For the longest time, a thrill went through the office when Christianity Today or evangelicalism, in general, was mentioned in a positive vein by The New York Times or The Atlantic or other such leading, mainstream publications. The feeling in the air was, “We made it. We’re respected.”
He mentioned that many evangelicals in this elite class live to be published in secular magazines yet their writings in these publications do not reach the evangelical masses which, I guess, are not elite evangelicals. In other words, the elite evangelicals are not able to change the minds of the majority of evangelicals. In this respect, I believe he is correct. However, is it possible that publishing in these venues may affect change in the secular domain?
This tendency has only gotten worse, as now the mark of a successful evangelical writer is to get published regularly in the Times, Atlantic, and so forth.
He seems to hint that Christianity Today itself was drifting towards liberalism and uses the fact that six-day creationism was ignored as his proof. Uh oh!
I’m a bit confused by his argument. He seems to indicate that the belief in a literal 6-day creation is anathema to secularists. However, it is also an anathema to many of us within the faith. Galli, who recently converted to Catholicism, must surely be aware that the writings of the Pope and other Catholic leaders accommodate for evolution and ancient earth. It seems he is kicking himself for not publishing more articles on 6-day creationism (as well as complementarianism.) Is he arguing that an elite Christian is one who believes in theistic evolution?
I saw this accommodation dynamic as CT managing editor and then editor in chief. We said, for example, that the magazine did not take a stand in the complementarianism or egalitarianism debate. But we rarely if ever published an article that endorsed complementarianism; we did offer many that assumed egalitarianism in family and church life (not to mention the many women pastors who we published).
Then there was the six-day creation/evolution debate, in which again we said we took no stand. But try to find an article in the last three decades that argued for or assumed six-day creation. And yet we published several pieces that simply assumed a billion-year time span for the history of the earth.
It’s not a coincidence that complementarianism and six-day creation are anathema to secularists, features of a religion out of touch with reality.
Will “idiosyncratic” or firebrand Calvinism (ala Doug Wilson) lead evangelicals into the future?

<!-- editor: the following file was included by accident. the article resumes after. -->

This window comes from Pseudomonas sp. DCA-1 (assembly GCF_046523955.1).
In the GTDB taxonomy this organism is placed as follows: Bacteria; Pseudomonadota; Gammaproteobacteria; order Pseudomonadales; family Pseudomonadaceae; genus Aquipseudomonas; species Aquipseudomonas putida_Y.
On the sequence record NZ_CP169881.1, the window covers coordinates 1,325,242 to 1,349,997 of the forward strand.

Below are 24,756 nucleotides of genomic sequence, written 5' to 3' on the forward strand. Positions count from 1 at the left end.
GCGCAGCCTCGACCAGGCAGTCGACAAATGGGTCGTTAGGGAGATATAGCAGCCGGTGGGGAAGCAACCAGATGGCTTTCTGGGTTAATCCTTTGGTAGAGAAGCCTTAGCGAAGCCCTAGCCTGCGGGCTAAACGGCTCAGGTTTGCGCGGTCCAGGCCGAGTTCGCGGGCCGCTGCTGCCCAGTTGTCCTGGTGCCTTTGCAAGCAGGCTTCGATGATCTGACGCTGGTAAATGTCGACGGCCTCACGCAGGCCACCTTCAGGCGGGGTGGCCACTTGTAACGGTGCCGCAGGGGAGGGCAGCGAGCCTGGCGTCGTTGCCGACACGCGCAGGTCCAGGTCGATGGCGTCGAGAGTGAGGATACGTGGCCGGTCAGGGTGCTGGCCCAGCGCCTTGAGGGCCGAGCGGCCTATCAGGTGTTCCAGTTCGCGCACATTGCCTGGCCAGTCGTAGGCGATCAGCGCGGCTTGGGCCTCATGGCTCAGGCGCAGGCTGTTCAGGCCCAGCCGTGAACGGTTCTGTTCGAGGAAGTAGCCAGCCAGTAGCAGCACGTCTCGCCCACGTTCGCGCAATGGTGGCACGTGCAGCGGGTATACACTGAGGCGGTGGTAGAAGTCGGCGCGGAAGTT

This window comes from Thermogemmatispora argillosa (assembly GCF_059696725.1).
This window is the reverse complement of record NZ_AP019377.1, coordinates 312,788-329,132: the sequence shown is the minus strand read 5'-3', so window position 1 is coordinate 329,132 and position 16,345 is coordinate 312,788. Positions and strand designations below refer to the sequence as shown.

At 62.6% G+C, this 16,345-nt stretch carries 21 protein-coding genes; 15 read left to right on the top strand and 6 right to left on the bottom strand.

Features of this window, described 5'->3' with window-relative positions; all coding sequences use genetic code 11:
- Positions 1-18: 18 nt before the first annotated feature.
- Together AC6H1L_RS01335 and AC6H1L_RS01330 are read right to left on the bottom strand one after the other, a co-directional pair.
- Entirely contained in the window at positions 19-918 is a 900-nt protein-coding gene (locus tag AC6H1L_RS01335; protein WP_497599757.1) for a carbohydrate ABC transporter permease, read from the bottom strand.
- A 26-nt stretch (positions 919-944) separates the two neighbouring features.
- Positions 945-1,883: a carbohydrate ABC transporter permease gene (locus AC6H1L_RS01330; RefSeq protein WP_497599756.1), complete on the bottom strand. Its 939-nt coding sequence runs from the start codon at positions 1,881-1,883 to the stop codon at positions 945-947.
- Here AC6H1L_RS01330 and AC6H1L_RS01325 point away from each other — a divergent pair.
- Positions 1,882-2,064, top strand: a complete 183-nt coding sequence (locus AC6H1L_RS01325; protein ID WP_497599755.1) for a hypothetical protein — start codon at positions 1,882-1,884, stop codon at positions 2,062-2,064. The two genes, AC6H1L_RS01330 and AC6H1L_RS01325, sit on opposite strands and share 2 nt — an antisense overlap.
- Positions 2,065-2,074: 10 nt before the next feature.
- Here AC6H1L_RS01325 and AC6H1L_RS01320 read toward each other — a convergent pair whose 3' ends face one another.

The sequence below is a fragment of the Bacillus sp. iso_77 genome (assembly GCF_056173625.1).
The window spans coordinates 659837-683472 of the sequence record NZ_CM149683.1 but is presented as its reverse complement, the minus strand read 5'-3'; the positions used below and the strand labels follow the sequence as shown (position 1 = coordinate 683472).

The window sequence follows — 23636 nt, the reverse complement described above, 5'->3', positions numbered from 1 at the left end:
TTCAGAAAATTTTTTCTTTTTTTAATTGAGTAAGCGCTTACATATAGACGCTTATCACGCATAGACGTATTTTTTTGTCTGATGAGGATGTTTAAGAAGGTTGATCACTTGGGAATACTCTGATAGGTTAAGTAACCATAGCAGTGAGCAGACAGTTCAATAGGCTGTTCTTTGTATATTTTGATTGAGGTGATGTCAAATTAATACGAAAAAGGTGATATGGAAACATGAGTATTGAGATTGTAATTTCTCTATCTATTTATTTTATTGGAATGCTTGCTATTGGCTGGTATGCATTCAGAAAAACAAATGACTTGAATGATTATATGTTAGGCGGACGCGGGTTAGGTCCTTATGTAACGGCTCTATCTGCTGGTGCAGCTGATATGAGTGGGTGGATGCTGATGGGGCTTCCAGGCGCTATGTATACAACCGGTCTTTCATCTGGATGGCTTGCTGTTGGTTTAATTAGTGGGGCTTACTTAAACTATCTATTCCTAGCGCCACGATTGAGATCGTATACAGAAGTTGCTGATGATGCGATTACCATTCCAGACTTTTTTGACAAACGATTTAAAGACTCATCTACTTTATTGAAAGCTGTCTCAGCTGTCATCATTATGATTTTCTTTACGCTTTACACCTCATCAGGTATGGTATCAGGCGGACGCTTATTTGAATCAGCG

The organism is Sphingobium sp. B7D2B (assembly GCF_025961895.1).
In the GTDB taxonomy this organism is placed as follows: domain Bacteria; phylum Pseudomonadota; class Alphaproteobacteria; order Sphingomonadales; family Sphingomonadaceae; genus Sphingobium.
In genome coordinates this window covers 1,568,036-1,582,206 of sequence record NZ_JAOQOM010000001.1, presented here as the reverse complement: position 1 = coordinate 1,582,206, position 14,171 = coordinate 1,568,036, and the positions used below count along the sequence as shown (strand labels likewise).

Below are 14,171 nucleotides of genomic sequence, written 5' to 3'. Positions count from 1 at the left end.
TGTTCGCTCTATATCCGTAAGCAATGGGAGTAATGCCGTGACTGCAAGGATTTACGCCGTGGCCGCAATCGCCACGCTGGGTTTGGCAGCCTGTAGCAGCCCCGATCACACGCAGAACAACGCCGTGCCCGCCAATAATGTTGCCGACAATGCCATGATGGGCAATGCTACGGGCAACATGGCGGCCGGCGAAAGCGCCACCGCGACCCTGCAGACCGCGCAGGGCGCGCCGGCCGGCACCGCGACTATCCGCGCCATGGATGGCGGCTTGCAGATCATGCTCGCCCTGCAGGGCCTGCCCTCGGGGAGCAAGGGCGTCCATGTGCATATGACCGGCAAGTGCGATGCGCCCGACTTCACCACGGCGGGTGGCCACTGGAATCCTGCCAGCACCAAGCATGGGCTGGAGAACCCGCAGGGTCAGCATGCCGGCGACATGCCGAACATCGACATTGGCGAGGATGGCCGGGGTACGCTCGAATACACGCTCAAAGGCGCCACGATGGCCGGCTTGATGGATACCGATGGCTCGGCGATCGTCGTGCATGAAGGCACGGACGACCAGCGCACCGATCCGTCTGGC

According to Baptist Press and Mark Galli:
But Doug Wilson and his following are a tiny and inconsequential part of the evangelical movement. Recent accusations of sex and wife abuse in Wilson’s Moscow, Idaho, community will only sideline that movement even more.”
They should look at the number of posts that I have written about Wilson through the years. There is no possibility that he can lead evangelical “into the future.” I think that Wilson’s foibles are so well known that Galli and Baptist Press didn’t feel it was worthwhile to outline his problem.
Galli believes it will be The Gospel Coalition that will lead evangelicals into the future!
Dee is in shock. According to Galli:
I’d offer the Gospel Coalition. It is a major force that someday could supplant Christianity Today as the major intellectual voice of conservative Christianity.
…The Gospel Coalition has the finances and, more importantly, a substantive theological foundation to better resist the enticements of the cultural elite. Naturally, as a Catholic, I disagree with some of Calvinism’s distinctives; still one has to admire its architecture and depth, and Calvinists’ stubborn faithfulness to tenets that offend the surrounding culture.
Mark Galli carefully sidestepped the horrors of sexual abuse and domestic violence in many churches, some of whom are members of The Gospel Coalition. Could this be due to the fact that his church group, Catholicism, has a horrific history? He seems to place sexual abuse in the same category as environmental care.
This tendency has only gotten worse, as now the mark of a successful evangelical writer is to get published regularly in the Times, Atlantic, and so forth. What’s interesting about such pieces is that (a) such writers make a point that affirms the view of the secular publication (on topics like environmental care, racial injustice, sexual abuse, etc.
I have been writing about the problems with The Gospel Coalition for years. Let’s look at a few of my reasons why The Gospel Coalition is in no shape to lead evangelicals into the future.
- TGC has consistently supported individuals and groups who are thought by some to be abusive: Mark Driscoll, CJ Mahaney and Sovereign Grace Ministries, Matt Chandler, Doug Wilson, etc.
- TGC has supported 9 Marks which has invented membership rules and covenants that have caused many people pain. Chruch covenants have been misused to bring unconscionable pain to many.
- TGC has supported firebrand preachers like Doug Wilson, carefully overlooking the abuses of that group.
- Calvinists, of the young restless and reformed crowd movement, are known for their hyperauthoritarianism.
- They have their celebrities. Can anyone forget young men running to get John Piper. to autograph their Bibles
- John Piper…women can’t be police officers, can’t be in the military, and should never defend themselves when there are men like John Piper present to take out the bad guys.
Is there a fourth option?
In the meantime, I think we have a problem. What is the name of a 4th group who might be able to lead evangelicals. I can think of many individual names but cannot think of one defining movement.
So much to say yet this post is long enough. Would you all list reasons why you think The Gospel Coalition will not lead the evangelicals into the future? Is there a fourth group that could lead evangelicals? We need to think hard or we will be stuck with stupid church covenants.